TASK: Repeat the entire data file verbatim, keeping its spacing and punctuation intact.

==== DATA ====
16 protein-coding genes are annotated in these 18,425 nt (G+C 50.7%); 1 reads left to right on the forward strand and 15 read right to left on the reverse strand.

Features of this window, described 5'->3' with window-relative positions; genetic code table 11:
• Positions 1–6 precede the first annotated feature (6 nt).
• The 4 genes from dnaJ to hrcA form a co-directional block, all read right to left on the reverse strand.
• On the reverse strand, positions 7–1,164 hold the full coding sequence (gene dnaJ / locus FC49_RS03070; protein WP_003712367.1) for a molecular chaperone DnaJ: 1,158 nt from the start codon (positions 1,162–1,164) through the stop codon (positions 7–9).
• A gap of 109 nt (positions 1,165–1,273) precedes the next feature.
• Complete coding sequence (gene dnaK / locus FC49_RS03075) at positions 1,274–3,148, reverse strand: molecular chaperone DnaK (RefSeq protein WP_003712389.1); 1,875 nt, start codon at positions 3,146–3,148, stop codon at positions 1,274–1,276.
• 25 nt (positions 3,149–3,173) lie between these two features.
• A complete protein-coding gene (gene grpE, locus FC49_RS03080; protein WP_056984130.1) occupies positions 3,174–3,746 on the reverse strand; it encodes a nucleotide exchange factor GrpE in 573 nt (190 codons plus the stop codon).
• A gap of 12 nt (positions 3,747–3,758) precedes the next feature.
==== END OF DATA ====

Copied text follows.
16 protein-coding genes are annotated in these 18,425 nt (G+C 50.7%); 1 reads left to right on the forward strand and 15 read right to left on the reverse strand.

Features of this window, described 5'->3' with window-relative positions; genetic code table 11:
• Positions 1–6 precede the first annotated feature (6 nt).
• The 4 genes from dnaJ to hrcA form a co-directional block, all read right to left on the reverse strand.
• On the reverse strand, positions 7–1,164 hold the full coding sequence (gene dnaJ / locus FC49_RS03070; protein WP_003712367.1) for a molecular chaperone DnaJ: 1,158 nt from the start codon (positions 1,162–1,164) through the stop codon (positions 7–9).
• A gap of 109 nt (positions 1,165–1,273) precedes the next feature.
• Complete coding sequence (gene dnaK / locus FC49_RS03075) at positions 1,274–3,148, reverse strand: molecular chaperone DnaK (RefSeq protein WP_003712389.1); 1,875 nt, start codon at positions 3,146–3,148, stop codon at positions 1,274–1,276.
• 25 nt (positions 3,149–3,173) lie between these two features.
• A complete protein-coding gene (gene grpE, locus FC49_RS03080; protein WP_056984130.1) occupies positions 3,174–3,746 on the reverse strand; it encodes a nucleotide exchange factor GrpE in 573 nt (190 codons plus the stop codon).
• A gap of 12 nt (positions 3,747–3,758) precedes the next feature.